I have both WF with the same RDF, during SR or SS there is almost no sky
noise coming from the back because of the darkness, however local man made
noise comes from any direction, especially if you live in a city lot like I
do. Most of the time the noise is coming at the same direction you want to
hear the DX, and if you add power line noise the situation deteriorates a
lot for the VWF due vertical polarization. Using my HWF I normally get 10 dB better SNR than my VWF that has the same RDF and same aperture of 74 degree measures, I can turn the antenna and measure it, they are not optimized for
best F/B, I optimized them for maximum rejection of local man made noise.

The HWF is not a dipole. The two phased loops take of angle us 40 degree and
there is a huge attenuation for signals above 60 degree. Low dipole is a
huge issue if the dipole is resonant, it will interact with all other
receiver antennas and will destroy directivity of all of them, if you want
to use a low dipole make it not resonant. Gain in not important so it  can
be short as a 30 m dipole and still will hear the same way. Another issue
with low dipoles is the amount of energy absorbed from the TX antenna. If
you connect a power meter and a 50 ohms load o the low dipole and transmit
KW on the TX antenna, you can measure several WATTS at the low dipole . You
can burn you front end with a low resonant dipole.

Adding to all that there is another very interesting observation from my
last 5 year using a high RDF horizontal RX antenna, when the TX signal
refract on the ionosphere the signal split in two waves, that was very well explained by K9LA. What I observed is that these two waves does propagate in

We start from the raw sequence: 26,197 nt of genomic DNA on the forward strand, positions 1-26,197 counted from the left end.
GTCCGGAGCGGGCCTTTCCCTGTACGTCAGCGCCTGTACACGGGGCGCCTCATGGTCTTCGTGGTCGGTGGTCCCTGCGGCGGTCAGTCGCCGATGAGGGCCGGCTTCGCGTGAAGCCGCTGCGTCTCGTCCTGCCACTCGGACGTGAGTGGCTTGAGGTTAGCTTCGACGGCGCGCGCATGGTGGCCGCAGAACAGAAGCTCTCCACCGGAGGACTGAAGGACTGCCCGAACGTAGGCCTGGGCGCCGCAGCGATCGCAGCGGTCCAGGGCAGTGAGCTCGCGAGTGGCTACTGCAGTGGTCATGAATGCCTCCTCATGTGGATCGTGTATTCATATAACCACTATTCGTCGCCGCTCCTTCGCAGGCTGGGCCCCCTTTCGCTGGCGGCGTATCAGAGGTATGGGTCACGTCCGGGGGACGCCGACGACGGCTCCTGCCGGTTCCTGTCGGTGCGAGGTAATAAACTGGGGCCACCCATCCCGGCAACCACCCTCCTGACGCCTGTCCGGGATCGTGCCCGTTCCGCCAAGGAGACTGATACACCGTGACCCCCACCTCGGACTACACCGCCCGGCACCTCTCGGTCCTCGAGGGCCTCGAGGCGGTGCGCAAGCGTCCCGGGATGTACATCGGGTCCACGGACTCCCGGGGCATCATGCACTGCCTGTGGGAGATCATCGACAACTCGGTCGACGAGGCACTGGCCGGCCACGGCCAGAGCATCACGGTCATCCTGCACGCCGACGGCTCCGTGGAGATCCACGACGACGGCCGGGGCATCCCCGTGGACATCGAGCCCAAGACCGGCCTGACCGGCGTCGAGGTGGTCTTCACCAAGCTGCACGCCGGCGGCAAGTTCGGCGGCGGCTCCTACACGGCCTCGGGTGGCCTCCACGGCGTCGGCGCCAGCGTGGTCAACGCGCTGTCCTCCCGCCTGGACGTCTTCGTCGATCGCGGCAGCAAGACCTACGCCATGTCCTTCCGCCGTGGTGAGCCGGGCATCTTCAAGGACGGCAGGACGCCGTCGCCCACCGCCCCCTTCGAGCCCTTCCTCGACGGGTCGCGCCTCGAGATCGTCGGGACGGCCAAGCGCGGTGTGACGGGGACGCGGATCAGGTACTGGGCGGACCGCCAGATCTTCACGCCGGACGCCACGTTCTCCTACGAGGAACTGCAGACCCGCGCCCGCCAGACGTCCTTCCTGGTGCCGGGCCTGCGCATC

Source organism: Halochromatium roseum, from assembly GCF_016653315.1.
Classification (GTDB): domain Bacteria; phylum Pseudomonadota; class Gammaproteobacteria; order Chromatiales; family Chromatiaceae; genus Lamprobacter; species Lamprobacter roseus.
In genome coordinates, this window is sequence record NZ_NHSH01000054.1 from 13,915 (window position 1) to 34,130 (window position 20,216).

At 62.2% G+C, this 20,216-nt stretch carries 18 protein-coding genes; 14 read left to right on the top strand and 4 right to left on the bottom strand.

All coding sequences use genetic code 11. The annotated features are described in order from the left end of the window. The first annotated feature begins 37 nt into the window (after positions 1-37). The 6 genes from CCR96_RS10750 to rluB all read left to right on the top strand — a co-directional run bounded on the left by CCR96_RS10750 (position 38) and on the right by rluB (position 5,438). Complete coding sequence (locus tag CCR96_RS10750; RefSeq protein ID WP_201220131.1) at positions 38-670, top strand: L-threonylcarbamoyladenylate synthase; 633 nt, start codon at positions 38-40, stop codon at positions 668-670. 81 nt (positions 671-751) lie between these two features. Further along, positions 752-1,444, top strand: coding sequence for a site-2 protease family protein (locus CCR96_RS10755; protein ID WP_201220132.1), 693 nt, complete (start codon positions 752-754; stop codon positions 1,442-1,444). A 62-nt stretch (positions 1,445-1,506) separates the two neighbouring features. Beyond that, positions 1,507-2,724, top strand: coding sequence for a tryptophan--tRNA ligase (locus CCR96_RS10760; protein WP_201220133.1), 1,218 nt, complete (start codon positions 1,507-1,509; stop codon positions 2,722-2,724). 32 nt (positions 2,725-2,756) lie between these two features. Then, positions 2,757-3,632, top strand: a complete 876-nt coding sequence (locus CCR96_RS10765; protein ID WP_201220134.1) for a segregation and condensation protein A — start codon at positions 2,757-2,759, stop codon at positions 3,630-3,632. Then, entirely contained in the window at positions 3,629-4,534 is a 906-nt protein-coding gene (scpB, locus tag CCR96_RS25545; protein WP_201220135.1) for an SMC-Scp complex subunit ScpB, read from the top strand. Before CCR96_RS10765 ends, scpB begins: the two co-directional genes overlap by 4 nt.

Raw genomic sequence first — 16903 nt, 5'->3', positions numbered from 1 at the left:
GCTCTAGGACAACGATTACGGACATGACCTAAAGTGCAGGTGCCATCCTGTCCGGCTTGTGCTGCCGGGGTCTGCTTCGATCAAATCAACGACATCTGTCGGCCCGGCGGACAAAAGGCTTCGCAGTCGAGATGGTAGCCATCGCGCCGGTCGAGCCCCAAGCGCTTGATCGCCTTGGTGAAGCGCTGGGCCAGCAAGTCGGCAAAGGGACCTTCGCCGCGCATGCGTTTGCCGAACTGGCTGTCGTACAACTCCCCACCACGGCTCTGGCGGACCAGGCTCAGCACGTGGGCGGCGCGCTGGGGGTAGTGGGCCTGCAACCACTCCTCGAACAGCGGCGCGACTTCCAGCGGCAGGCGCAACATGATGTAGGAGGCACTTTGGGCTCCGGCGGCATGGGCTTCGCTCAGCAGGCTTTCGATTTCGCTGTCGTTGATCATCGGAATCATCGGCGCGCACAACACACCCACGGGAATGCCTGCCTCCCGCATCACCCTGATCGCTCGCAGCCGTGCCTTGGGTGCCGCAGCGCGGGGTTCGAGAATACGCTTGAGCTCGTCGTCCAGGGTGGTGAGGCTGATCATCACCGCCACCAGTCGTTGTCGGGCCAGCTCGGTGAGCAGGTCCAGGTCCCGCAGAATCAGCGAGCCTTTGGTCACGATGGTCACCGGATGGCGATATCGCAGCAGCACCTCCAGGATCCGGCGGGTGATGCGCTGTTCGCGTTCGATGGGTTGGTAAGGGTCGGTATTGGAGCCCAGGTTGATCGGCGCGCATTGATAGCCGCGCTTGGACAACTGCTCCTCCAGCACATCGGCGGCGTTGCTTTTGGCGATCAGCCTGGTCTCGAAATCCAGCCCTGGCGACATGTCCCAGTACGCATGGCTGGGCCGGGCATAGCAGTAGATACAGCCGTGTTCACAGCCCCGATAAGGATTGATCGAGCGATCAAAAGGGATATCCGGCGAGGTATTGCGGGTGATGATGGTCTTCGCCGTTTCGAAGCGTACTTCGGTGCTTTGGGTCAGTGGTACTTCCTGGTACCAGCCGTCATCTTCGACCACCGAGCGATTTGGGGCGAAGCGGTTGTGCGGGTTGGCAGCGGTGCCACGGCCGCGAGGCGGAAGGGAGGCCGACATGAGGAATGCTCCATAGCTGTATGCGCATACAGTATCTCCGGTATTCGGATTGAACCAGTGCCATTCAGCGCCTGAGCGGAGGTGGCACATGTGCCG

different directions. I normally receive VK6 near my SR with better SNR
horizontal from 210 degree SSW and with better SNR from 280 degree vertical. Sometimes the horizontal peak is 20 minutes before the vertical peak that is
most of the time at my SR.


-----Original Message-----
From: Topband [] On Behalf Of John
Sent: Wednesday, December 17, 2014 8:59 PM
Subject: Re: Topband: 8 circle: DXE vs Hi-Z

Good points about polarization.  If the signals and/or noise are polarized
predominantly in one state, then RDF may not be a good predictor of SNR
performance, particularly if the antenna receives predominantly in an
orthogonal polarization.  On the other hand, if the polarization state of
the signals and noise evolve randomly with no preference for any one state, which is often assumed for skywave signals, then RDF will be--on average--a
good receiving metric, subject to the previous stated qualifications about
the spatial distribution of the received noise.  However, some of the past
discussions on this reflector about preferential polarization of skywave
signals on 160 may call into question the assumption of randomly polarized

73, John W1FV

-----Original Message-----
From: Topband [] On Behalf Of Richard
(Rick) Karlquist
Sent: Wednesday, December 17, 2014 3:19 PM
To: Lee K7TJR; 'Terry Posey'; 'John Kaufmann';
Subject: Re: Topband: 8 circle: DXE vs Hi-Z

All this discussion about RDF overlooks the issue of polarization.  If you
make an array of verticals with a certain RDF (assuming noise comes from all directions uniformly), the array will be better than an individual vertical
by the RDF factor.  However, what I have found is that a horizontally
polarized antenna, such as a low dipole frequently receives considerably
better than a vertical.  In that case, you would be better off using an
array of low dipoles. The reason why horizontal polarization can be better
is that the horizontal component of terrestrial based noise is highly
attenuated over distance as a ground wave.

Rick N6RK